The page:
Early Chicago, 1833–1871
A Selection of Documents from the Illinois State Archives

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June 3, 1849

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The city's charter of 1837 empowered it to create a Board of Health to prevent the spread of disease. In the 1830s and 1840s, crudely built sluices carried off the worst of the surface water from the streets but they were still in a disgusting state. The water supply often was contaminated by human and animal waste. As a result there were outbreaks of disease. Major cholera epidemics occurred in 1849, 1854, and 1866. Other common diseases at this time included erysipelas, smallpox, typhoid, pulmonary disorders, whooping cough, scarlet fever, and measles. Better public health was not instituted until the late 1860s. Chicago's population in 1849 was approximately 23,000.

In 1850, over half the city's citizens were foreign-born. Of these the largest group were Irish. They were 6,076 in number and represented over twenty percent of the overall population and thirty-nine percent of all foreigners in the city. The Irish had come to this country to escape political oppression and famine at home. Most were unskilled and lived in crowded and unsanitary shanties. These were largely located in the North Division and in Bridgeport, which was the slaughterhouse district along the line of the canal. With street grades changing and the composition of neighborhoods rapidly evolving, it was common practice to move entire buildings on wooden rollers during this period.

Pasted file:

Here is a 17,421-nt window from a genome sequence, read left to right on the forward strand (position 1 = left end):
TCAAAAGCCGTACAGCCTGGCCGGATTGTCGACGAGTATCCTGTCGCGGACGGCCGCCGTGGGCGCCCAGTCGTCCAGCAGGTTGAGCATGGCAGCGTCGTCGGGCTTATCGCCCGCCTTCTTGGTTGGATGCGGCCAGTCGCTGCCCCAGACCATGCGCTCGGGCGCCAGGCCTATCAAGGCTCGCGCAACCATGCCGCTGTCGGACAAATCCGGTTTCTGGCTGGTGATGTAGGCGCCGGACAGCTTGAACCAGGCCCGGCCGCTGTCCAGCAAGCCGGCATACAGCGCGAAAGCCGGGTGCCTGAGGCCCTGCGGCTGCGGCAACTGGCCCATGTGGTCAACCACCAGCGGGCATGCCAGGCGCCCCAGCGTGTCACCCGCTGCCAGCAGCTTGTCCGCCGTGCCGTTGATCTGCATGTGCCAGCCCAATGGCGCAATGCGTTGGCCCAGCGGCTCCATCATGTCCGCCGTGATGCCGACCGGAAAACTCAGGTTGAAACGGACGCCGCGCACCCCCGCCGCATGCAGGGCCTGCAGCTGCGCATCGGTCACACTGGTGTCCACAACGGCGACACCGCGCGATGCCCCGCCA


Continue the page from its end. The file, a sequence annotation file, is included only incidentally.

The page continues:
Points to Consider

What was the nationality of Edward Walin?

What was his occupation and what were his living conditions?

Why would Walin come to the United States to live under these conditions?

What was the cause of death and what form of treatment did he receive?

See Related Document:

12, 14, 15, 21, 23, 24, 30, 31, 41, and 44

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